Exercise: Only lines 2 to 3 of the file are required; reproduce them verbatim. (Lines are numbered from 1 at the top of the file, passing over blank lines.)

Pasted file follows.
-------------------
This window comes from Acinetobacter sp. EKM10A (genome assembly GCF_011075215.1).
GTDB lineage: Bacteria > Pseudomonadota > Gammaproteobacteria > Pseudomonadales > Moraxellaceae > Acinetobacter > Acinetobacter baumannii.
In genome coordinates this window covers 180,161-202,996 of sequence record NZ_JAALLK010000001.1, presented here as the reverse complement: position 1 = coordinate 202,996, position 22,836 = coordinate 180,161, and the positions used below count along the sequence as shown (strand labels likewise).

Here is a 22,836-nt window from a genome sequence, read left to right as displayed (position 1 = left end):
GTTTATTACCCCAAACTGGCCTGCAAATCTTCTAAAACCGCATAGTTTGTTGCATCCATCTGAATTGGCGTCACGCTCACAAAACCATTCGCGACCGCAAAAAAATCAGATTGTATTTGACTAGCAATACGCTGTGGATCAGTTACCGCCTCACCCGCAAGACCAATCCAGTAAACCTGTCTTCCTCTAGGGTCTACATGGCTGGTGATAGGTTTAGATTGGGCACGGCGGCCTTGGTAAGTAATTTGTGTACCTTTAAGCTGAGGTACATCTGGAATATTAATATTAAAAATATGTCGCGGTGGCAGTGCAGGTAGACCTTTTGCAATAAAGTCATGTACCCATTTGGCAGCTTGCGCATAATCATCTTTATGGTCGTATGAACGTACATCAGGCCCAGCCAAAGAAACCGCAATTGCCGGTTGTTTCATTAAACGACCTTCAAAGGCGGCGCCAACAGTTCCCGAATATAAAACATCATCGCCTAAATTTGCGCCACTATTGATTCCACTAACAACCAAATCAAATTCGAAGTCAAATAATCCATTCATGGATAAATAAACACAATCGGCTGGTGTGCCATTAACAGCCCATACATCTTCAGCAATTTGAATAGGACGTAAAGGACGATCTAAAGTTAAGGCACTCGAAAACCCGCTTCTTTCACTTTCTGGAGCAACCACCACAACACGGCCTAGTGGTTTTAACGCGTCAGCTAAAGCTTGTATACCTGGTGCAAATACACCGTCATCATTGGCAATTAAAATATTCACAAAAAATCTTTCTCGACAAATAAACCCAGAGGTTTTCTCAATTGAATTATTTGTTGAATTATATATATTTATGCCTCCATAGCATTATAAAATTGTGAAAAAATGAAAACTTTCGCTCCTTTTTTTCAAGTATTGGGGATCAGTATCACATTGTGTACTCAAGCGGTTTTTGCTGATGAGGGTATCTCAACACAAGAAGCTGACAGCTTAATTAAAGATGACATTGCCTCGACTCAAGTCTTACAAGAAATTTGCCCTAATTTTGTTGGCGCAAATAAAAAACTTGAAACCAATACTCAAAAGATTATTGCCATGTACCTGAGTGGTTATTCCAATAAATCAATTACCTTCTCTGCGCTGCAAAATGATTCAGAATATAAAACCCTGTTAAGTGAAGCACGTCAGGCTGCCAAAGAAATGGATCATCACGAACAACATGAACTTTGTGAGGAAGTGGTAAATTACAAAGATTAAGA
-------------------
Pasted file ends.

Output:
GTDB lineage: Bacteria > Pseudomonadota > Gammaproteobacteria > Pseudomonadales > Moraxellaceae > Acinetobacter > Acinetobacter baumannii.
In genome coordinates this window covers 180,161-202,996 of sequence record NZ_JAALLK010000001.1, presented here as the reverse complement: position 1 = coordinate 202,996, position 22,836 = coordinate 180,161, and the positions used below count along the sequence as shown (strand labels likewise).